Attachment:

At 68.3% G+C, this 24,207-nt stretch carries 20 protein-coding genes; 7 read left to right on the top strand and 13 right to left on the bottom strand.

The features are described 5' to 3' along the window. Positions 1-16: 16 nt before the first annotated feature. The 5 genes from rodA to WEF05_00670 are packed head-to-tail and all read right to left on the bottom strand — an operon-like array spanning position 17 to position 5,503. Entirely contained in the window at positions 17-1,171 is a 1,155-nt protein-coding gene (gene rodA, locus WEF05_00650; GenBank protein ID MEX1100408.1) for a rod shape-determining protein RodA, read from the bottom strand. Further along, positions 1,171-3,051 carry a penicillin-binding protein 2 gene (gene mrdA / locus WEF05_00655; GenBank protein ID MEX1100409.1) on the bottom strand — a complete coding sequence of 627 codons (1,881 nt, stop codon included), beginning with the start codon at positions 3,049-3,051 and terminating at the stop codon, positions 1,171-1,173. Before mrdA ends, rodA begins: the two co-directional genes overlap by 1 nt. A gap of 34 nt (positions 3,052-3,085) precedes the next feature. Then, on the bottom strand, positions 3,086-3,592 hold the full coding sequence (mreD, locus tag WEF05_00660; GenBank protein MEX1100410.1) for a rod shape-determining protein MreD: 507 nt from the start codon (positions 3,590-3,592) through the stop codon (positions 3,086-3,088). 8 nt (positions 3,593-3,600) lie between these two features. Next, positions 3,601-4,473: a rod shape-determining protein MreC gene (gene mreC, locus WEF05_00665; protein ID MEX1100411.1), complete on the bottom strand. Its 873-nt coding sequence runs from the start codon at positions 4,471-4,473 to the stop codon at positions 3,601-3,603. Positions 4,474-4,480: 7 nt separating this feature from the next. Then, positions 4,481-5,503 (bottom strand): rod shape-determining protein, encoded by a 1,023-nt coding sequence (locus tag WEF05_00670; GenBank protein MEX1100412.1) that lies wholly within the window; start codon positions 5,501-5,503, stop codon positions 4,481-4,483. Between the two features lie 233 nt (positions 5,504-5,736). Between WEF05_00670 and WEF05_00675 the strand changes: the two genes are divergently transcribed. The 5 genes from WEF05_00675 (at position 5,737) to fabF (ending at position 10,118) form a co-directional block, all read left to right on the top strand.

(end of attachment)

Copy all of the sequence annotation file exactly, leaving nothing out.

At 68.3% G+C, this 24,207-nt stretch carries 20 protein-coding genes; 7 read left to right on the top strand and 13 right to left on the bottom strand.

The features are described 5' to 3' along the window. Positions 1-16: 16 nt before the first annotated feature. The 5 genes from rodA to WEF05_00670 are packed head-to-tail and all read right to left on the bottom strand — an operon-like array spanning position 17 to position 5,503. Entirely contained in the window at positions 17-1,171 is a 1,155-nt protein-coding gene (gene rodA, locus WEF05_00650; GenBank protein ID MEX1100408.1) for a rod shape-determining protein RodA, read from the bottom strand. Further along, positions 1,171-3,051 carry a penicillin-binding protein 2 gene (gene mrdA / locus WEF05_00655; GenBank protein ID MEX1100409.1) on the bottom strand — a complete coding sequence of 627 codons (1,881 nt, stop codon included), beginning with the start codon at positions 3,049-3,051 and terminating at the stop codon, positions 1,171-1,173. Before mrdA ends, rodA begins: the two co-directional genes overlap by 1 nt. A gap of 34 nt (positions 3,052-3,085) precedes the next feature. Then, on the bottom strand, positions 3,086-3,592 hold the full coding sequence (mreD, locus tag WEF05_00660; GenBank protein MEX1100410.1) for a rod shape-determining protein MreD: 507 nt from the start codon (positions 3,590-3,592) through the stop codon (positions 3,086-3,088). 8 nt (positions 3,593-3,600) lie between these two features. Next, positions 3,601-4,473: a rod shape-determining protein MreC gene (gene mreC, locus WEF05_00665; protein ID MEX1100411.1), complete on the bottom strand. Its 873-nt coding sequence runs from the start codon at positions 4,471-4,473 to the stop codon at positions 3,601-3,603. Positions 4,474-4,480: 7 nt separating this feature from the next. Then, positions 4,481-5,503 (bottom strand): rod shape-determining protein, encoded by a 1,023-nt coding sequence (locus tag WEF05_00670; GenBank protein MEX1100412.1) that lies wholly within the window; start codon positions 5,501-5,503, stop codon positions 4,481-4,483. Between the two features lie 233 nt (positions 5,504-5,736). Between WEF05_00670 and WEF05_00675 the strand changes: the two genes are divergently transcribed. The 5 genes from WEF05_00675 (at position 5,737) to fabF (ending at position 10,118) form a co-directional block, all read left to right on the top strand.